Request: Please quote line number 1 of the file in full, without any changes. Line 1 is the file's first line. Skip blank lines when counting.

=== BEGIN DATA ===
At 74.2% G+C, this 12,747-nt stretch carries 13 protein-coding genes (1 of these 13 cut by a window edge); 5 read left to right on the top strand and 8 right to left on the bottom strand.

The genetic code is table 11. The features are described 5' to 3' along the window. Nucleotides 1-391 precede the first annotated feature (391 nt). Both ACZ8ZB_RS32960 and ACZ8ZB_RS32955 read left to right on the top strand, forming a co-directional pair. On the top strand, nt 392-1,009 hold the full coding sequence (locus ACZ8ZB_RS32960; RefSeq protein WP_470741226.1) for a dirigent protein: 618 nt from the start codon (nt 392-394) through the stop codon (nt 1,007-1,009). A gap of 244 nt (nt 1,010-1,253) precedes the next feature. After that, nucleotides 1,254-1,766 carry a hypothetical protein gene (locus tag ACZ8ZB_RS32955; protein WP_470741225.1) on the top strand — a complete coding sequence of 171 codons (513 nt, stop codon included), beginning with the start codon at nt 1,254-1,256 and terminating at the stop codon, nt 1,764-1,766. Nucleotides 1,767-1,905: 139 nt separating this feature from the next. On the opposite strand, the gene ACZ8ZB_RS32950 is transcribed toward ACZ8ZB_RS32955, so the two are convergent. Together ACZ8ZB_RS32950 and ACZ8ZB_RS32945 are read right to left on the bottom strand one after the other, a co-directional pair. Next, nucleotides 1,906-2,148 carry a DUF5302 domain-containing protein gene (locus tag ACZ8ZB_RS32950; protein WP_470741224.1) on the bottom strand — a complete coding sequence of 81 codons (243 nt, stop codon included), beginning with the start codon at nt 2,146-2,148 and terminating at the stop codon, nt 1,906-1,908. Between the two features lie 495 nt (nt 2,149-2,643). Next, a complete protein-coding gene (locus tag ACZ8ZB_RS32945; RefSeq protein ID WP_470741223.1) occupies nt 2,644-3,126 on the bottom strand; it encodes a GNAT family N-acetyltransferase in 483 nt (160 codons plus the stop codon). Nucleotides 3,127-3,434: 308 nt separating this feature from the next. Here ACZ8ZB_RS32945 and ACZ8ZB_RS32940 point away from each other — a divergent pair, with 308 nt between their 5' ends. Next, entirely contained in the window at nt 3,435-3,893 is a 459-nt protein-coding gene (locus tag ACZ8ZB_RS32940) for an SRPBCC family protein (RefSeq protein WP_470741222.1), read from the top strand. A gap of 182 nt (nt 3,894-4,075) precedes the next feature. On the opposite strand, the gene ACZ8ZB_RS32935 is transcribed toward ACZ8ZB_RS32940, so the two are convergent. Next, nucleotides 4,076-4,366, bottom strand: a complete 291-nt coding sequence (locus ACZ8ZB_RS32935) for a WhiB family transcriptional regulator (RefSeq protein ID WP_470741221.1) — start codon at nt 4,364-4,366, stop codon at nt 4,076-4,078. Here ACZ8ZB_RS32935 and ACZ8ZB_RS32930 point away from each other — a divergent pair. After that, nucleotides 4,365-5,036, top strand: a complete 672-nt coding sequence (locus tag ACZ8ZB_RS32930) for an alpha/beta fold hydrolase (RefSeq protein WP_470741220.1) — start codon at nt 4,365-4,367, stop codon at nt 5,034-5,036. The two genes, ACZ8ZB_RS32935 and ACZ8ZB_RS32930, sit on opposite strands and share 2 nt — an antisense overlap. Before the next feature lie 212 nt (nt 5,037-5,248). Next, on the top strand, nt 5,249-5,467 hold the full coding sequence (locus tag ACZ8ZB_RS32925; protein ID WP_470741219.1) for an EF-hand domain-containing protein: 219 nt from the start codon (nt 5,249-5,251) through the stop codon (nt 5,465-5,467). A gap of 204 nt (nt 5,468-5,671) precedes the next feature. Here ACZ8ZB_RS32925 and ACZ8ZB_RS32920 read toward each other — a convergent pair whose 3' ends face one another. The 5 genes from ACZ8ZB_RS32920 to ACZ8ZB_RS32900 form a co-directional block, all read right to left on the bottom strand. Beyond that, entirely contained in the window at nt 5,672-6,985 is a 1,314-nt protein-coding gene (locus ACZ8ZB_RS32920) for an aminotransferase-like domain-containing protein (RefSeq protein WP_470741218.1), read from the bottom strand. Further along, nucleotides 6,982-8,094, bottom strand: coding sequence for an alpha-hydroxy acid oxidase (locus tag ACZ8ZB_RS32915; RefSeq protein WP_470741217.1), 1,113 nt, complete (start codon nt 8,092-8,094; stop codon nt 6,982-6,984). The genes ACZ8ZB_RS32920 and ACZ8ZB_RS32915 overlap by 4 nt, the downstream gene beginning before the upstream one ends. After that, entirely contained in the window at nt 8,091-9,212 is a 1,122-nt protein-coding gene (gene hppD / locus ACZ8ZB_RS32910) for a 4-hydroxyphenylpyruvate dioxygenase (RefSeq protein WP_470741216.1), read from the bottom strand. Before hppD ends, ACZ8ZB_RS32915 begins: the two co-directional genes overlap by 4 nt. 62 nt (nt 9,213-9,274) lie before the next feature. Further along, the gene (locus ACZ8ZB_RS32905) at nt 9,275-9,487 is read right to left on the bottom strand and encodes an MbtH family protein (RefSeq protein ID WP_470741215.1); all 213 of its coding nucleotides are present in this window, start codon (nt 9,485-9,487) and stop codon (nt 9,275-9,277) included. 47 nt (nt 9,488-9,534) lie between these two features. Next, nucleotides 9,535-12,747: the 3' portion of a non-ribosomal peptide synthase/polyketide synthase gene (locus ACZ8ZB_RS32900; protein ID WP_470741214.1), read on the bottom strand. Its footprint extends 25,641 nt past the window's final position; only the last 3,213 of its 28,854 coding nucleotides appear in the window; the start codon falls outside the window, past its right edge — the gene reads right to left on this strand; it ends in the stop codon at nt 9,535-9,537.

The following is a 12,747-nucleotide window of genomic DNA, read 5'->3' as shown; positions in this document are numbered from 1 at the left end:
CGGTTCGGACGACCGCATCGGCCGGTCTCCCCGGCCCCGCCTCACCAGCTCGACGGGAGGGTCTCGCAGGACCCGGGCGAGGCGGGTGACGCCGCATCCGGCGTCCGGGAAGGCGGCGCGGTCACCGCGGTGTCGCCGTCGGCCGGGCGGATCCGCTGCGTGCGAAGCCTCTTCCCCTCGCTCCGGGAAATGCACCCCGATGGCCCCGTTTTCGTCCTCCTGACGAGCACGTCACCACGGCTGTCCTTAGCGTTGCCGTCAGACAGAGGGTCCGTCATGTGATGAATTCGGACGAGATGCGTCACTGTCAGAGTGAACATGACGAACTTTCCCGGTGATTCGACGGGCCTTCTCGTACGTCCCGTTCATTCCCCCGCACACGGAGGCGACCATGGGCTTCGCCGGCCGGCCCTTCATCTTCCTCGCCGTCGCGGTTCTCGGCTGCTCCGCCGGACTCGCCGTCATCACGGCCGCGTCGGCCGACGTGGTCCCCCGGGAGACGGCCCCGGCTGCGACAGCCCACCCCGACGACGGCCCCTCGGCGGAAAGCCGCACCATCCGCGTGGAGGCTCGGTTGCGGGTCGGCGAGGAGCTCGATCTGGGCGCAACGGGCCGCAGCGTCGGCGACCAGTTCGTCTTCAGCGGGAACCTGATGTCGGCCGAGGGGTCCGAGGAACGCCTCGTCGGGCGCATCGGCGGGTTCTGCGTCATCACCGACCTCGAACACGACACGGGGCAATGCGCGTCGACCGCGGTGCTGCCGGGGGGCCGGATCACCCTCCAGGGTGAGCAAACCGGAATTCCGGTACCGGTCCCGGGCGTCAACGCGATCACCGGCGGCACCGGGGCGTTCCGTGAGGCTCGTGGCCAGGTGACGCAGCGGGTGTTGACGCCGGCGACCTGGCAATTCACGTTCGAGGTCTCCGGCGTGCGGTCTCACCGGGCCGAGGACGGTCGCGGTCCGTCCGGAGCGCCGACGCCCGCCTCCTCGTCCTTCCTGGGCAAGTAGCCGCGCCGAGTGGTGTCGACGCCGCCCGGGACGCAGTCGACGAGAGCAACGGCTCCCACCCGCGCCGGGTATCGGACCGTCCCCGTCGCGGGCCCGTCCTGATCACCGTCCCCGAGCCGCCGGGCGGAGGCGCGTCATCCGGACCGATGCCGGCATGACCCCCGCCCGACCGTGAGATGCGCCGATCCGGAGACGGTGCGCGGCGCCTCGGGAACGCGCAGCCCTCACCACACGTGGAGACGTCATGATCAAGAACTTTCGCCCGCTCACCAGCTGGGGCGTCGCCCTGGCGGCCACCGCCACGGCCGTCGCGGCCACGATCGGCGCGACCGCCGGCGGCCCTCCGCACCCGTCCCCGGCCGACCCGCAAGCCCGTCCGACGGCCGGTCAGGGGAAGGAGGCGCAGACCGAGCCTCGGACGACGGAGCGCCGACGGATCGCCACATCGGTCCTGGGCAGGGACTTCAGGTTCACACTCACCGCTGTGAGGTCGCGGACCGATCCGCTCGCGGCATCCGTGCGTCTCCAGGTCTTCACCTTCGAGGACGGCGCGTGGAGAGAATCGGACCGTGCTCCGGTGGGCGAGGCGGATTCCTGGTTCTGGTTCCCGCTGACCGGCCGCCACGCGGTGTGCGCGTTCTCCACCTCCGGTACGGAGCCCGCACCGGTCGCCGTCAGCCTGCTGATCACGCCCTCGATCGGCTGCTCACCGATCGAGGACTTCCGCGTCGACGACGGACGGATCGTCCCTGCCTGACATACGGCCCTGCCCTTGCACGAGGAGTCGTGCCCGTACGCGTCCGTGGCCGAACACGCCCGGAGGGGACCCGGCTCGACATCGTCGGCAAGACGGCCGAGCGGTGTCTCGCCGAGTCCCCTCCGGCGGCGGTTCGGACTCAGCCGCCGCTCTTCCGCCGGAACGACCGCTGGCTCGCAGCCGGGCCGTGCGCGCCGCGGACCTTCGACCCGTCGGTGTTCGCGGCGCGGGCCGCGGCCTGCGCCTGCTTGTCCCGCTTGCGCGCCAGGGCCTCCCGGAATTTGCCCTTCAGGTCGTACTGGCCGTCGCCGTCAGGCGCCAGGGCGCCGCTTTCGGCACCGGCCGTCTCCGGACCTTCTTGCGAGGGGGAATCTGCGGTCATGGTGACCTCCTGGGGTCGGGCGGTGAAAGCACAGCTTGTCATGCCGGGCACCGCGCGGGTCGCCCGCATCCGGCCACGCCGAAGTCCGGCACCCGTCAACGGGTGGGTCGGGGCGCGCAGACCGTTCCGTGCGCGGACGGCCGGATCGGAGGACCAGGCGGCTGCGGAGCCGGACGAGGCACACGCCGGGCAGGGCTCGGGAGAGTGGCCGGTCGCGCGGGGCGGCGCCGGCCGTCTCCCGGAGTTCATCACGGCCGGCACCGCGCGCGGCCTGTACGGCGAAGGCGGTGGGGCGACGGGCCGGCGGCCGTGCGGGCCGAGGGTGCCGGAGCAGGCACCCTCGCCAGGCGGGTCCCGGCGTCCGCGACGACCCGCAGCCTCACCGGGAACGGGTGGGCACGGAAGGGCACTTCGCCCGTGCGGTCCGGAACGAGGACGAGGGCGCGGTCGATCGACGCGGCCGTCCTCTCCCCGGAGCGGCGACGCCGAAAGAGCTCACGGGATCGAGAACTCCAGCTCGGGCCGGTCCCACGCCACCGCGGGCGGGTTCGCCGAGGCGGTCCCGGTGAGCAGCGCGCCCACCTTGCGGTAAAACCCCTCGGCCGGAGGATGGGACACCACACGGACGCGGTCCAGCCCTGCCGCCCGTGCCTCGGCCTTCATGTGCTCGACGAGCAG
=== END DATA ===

At 74.2% G+C, this 12,747-nt stretch carries 13 protein-coding genes (1 of these 13 cut by a window edge); 5 read left to right on the top strand and 8 right to left on the bottom strand.